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Monday, November 7, 2011


There are many neighborhoods in New York where I'm reminded of my Grandparents - huge swaths of Southern Brooklyn, half of Queens Boulevard, a few scattered blocks of the east Bronx even. There should be. My grandparents are part of one of largest, and most culturally influential groups ever to hit New York - part of the great wave of immigrants and their children from the shtetels of Eastern Europe. Even today, almost 100 years after it ended, that culture has remained. The people who make it up may not be so numerous anymore, but it still has a while before it fades completely from the neighborhoods it once dominated

There are fewer neighborhoods where I'm reminded of my parents - middle-class liberal boomer Jews. You'd think that would be a big demographic in New York, one which has left a sizable imprint on the city as a whole. And it has - but it's an imprint that's not really rooted in specific geography, one where the residents have transmitted a character that's stuck to the streets. Most neighborhoods where you would think it might be encountered have either remained with that feeling of my grandparents' world, or been transformed into a kind of generic yuppiness. One of the few places (small parts of Flatbush being the only others that comes to mind right away) I've found it has been in Riverdale.

I never thought I'd like Riverdale - because the combination of its name, middle-class residents and relative suburbaness, it was always put out there in the public consciousness as kind of a souless and uninteresting contrast to the rest of the Bronx - a simplistic and inaccurate narrative for both sides of the divide, but one which I fell for.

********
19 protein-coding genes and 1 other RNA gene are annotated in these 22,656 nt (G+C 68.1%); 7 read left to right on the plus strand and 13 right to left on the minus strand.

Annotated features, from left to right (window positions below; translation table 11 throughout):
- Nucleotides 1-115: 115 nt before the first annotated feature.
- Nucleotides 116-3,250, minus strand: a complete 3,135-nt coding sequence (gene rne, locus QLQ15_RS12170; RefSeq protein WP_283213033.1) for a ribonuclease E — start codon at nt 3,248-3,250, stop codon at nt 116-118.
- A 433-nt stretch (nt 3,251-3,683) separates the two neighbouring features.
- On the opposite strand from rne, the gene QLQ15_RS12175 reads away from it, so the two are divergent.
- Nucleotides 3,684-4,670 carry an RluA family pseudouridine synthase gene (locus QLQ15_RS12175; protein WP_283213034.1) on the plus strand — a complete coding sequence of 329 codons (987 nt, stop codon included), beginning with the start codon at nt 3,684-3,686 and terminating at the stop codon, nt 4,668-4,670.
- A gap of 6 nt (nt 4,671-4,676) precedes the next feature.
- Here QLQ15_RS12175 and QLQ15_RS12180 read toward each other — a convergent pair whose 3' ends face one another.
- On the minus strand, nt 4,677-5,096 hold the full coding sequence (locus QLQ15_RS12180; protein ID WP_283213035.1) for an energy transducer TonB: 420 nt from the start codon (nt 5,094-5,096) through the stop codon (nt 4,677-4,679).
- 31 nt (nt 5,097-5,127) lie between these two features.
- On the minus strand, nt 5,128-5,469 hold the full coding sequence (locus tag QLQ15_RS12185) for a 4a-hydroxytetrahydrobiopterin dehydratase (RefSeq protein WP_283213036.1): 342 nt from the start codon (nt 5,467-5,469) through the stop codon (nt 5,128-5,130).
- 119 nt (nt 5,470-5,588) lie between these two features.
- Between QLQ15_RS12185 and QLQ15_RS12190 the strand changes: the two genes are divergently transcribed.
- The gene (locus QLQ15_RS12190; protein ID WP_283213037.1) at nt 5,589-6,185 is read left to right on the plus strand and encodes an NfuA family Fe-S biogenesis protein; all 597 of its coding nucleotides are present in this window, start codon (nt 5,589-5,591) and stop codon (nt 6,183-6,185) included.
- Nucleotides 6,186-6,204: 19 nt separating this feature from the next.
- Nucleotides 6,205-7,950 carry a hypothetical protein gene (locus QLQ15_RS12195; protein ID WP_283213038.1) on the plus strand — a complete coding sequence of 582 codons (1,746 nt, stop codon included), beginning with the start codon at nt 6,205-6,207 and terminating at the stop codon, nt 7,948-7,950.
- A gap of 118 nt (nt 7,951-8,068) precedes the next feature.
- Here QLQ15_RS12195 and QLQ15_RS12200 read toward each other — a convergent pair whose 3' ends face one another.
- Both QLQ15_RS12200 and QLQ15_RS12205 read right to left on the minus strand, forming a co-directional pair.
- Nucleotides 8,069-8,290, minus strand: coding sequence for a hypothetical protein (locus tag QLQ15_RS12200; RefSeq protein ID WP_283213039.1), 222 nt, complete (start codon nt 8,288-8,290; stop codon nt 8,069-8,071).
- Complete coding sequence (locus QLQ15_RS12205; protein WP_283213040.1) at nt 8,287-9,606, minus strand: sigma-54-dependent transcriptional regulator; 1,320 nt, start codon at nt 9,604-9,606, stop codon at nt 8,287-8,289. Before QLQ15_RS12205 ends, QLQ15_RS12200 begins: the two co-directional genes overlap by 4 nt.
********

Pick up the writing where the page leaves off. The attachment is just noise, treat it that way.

It turns out I do like Riverdale, very much. Part of it is because it reminds me of a world I know and love, part of it is because it's one of those neighborhoods that feels like it retained its same basic character for the last 30 years as the city has changed dramatically around it -one of the few neighborhoods in New York where you don't feel like you're just seeing a snapshot of a state of flux. But most of it is because walking around it is interesting. It's one of the only neighborhoods where you can turn a corner and not really know what's next: a cliff, a high rise, a mansion, the Hudson River. Greater Riverdale - essentially the Bronx west of Broadway - looks small on a map but feels vast when you walk it. The topography is a big component of this - the area houses both the highest and lowest points in the Bronx. The lack of any real street grid is another part. But it's the variety of use that really does it. There are streets that would be at home in Scarsdale, and others that would fit right into Washington Heights. There are parks of the woodland variety and ballfield variety, two colleges in its borders, sleek highways and horribly maintained winding asphalt. The Bronx itself is like this - it's the borough that's most patchwork, where you're most likely to find a wood-frame house, 1970s concrete tower, pre-war art deco building, and recent Fedder-crap condo all inhabiting the same block.

But throughout all this physical diversity, a certain character to the neighborhood remains. A character where I'd be not the least but surprised to turn the corner and see my mother or father walking the dog or shlepping home a bag of groceries.

Neighborhods: Riverdale, Fieldston, Spuyten Duyvil
Tracts Walked: Bx285, Bx287, Bx289, Bx293, Bx295, Bx297, Bx301, Bx307, Bx317, Bx319, Bx323, Bx329, Bx333, Bx339, Bx341, Bx343, Bx345, Bx351